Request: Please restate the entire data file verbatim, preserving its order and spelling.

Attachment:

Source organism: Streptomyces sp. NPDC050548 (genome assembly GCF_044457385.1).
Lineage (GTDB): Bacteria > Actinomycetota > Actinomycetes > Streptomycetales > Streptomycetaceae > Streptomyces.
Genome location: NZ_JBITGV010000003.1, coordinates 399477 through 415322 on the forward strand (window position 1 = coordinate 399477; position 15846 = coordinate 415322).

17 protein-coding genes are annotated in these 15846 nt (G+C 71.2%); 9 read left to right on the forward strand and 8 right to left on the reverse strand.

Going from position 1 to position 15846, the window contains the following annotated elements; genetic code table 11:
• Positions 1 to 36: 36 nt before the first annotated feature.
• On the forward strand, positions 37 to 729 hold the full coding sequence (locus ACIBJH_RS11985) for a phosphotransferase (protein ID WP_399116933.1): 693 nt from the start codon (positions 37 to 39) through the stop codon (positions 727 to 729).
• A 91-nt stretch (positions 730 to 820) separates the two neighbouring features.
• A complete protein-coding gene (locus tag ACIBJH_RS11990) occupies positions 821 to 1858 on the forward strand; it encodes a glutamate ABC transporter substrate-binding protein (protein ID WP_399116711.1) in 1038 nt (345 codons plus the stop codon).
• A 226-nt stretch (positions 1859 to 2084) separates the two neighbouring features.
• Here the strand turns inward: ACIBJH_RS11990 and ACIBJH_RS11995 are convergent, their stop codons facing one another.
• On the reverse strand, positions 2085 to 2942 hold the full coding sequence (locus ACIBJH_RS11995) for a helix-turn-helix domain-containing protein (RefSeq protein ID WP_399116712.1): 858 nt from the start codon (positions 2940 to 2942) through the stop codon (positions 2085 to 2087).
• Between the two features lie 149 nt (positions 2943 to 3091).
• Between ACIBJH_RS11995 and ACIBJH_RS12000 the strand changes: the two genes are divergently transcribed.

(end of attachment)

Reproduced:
Source organism: Streptomyces sp. NPDC050548 (genome assembly GCF_044457385.1).
Lineage (GTDB): Bacteria > Actinomycetota > Actinomycetes > Streptomycetales > Streptomycetaceae > Streptomyces.
Genome location: NZ_JBITGV010000003.1, coordinates 399477 through 415322 on the forward strand (window position 1 = coordinate 399477; position 15846 = coordinate 415322).

17 protein-coding genes are annotated in these 15846 nt (G+C 71.2%); 9 read left to right on the forward strand and 8 right to left on the reverse strand.

Going from position 1 to position 15846, the window contains the following annotated elements; genetic code table 11:
• Positions 1 to 36: 36 nt before the first annotated feature.
• On the forward strand, positions 37 to 729 hold the full coding sequence (locus ACIBJH_RS11985) for a phosphotransferase (protein ID WP_399116933.1): 693 nt from the start codon (positions 37 to 39) through the stop codon (positions 727 to 729).
• A 91-nt stretch (positions 730 to 820) separates the two neighbouring features.
• A complete protein-coding gene (locus tag ACIBJH_RS11990) occupies positions 821 to 1858 on the forward strand; it encodes a glutamate ABC transporter substrate-binding protein (protein ID WP_399116711.1) in 1038 nt (345 codons plus the stop codon).
• A 226-nt stretch (positions 1859 to 2084) separates the two neighbouring features.
• Here the strand turns inward: ACIBJH_RS11990 and ACIBJH_RS11995 are convergent, their stop codons facing one another.
• On the reverse strand, positions 2085 to 2942 hold the full coding sequence (locus ACIBJH_RS11995) for a helix-turn-helix domain-containing protein (RefSeq protein ID WP_399116712.1): 858 nt from the start codon (positions 2940 to 2942) through the stop codon (positions 2085 to 2087).
• Between the two features lie 149 nt (positions 2943 to 3091).
• Between ACIBJH_RS11995 and ACIBJH_RS12000 the strand changes: the two genes are divergently transcribed.